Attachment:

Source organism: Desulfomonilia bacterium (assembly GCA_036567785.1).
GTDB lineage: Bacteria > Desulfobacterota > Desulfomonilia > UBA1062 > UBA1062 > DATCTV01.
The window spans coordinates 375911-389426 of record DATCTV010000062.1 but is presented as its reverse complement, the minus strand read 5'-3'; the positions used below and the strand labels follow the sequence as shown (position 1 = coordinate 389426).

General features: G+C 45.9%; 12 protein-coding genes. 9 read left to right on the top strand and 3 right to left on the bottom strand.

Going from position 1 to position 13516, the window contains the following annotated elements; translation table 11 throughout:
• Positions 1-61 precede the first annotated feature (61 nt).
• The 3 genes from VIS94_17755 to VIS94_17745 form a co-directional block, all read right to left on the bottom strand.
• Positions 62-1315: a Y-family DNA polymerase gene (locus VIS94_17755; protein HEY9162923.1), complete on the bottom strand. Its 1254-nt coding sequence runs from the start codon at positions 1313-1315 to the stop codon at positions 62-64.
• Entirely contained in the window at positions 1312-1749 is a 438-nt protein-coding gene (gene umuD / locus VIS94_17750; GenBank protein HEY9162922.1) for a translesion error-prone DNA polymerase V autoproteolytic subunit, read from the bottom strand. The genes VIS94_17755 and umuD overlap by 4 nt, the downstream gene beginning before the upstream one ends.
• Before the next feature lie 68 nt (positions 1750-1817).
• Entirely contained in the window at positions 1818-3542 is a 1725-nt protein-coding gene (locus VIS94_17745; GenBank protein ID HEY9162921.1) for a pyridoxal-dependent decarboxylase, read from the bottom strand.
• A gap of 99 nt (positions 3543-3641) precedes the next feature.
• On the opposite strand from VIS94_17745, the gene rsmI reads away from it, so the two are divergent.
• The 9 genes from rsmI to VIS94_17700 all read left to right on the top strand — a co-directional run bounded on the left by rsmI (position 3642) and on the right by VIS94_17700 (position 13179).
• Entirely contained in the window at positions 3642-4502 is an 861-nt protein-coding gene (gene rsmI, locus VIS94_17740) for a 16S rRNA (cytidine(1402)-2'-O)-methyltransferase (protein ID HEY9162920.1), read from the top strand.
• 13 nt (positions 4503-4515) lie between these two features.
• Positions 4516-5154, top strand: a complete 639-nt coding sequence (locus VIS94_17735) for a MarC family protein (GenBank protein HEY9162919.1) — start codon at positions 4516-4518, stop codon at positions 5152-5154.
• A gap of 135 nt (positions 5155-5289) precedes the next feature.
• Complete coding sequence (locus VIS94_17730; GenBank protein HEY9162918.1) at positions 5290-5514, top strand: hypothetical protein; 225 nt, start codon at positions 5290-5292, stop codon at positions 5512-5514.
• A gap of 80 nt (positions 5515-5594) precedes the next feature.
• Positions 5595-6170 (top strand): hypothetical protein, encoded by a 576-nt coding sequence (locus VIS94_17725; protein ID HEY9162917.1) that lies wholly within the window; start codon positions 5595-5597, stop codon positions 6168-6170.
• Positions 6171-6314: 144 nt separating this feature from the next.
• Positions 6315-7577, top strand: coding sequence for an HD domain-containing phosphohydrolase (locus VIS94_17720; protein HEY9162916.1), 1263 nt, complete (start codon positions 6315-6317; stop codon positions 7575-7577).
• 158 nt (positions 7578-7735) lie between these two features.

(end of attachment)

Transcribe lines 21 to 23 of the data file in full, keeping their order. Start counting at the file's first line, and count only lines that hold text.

• Positions 5595-6170 (top strand): hypothetical protein, encoded by a 576-nt coding sequence (locus VIS94_17725; protein ID HEY9162917.1) that lies wholly within the window; start codon positions 5595-5597, stop codon positions 6168-6170.
• Positions 6171-6314: 144 nt separating this feature from the next.
• Positions 6315-7577, top strand: coding sequence for an HD domain-containing phosphohydrolase (locus VIS94_17720; protein HEY9162916.1), 1263 nt, complete (start codon positions 6315-6317; stop codon positions 7575-7577).